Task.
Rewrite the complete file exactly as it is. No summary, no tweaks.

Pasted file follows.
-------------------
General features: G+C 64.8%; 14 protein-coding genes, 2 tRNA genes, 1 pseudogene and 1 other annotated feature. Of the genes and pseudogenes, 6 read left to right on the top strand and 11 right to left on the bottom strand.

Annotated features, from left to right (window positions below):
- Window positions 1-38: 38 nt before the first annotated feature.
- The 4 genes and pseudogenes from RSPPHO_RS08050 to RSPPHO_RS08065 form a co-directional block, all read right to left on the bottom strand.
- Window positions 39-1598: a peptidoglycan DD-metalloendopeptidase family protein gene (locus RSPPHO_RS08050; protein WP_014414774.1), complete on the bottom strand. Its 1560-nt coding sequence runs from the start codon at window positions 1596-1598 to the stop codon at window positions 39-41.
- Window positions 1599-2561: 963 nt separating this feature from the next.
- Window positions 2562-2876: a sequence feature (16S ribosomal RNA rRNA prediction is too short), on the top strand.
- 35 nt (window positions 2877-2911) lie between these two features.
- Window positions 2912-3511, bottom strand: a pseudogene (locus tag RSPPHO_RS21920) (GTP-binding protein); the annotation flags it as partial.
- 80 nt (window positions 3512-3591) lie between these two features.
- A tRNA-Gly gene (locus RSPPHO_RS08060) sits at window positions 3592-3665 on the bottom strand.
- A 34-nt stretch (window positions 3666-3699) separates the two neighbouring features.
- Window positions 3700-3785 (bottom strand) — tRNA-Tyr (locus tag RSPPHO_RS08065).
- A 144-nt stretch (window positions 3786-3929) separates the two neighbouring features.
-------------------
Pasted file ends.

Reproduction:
General features: G+C 64.8%; 14 protein-coding genes, 2 tRNA genes, 1 pseudogene and 1 other annotated feature. Of the genes and pseudogenes, 6 read left to right on the top strand and 11 right to left on the bottom strand.

Annotated features, from left to right (window positions below):
- Window positions 1-38: 38 nt before the first annotated feature.
- The 4 genes and pseudogenes from RSPPHO_RS08050 to RSPPHO_RS08065 form a co-directional block, all read right to left on the bottom strand.
- Window positions 39-1598: a peptidoglycan DD-metalloendopeptidase family protein gene (locus RSPPHO_RS08050; protein WP_014414774.1), complete on the bottom strand. Its 1560-nt coding sequence runs from the start codon at window positions 1596-1598 to the stop codon at window positions 39-41.
- Window positions 1599-2561: 963 nt separating this feature from the next.
- Window positions 2562-2876: a sequence feature (16S ribosomal RNA rRNA prediction is too short), on the top strand.
- 35 nt (window positions 2877-2911) lie between these two features.
- Window positions 2912-3511, bottom strand: a pseudogene (locus tag RSPPHO_RS21920) (GTP-binding protein); the annotation flags it as partial.
- 80 nt (window positions 3512-3591) lie between these two features.
- A tRNA-Gly gene (locus RSPPHO_RS08060) sits at window positions 3592-3665 on the bottom strand.
- A 34-nt stretch (window positions 3666-3699) separates the two neighbouring features.
- Window positions 3700-3785 (bottom strand) — tRNA-Tyr (locus tag RSPPHO_RS08065).
- A 144-nt stretch (window positions 3786-3929) separates the two neighbouring features.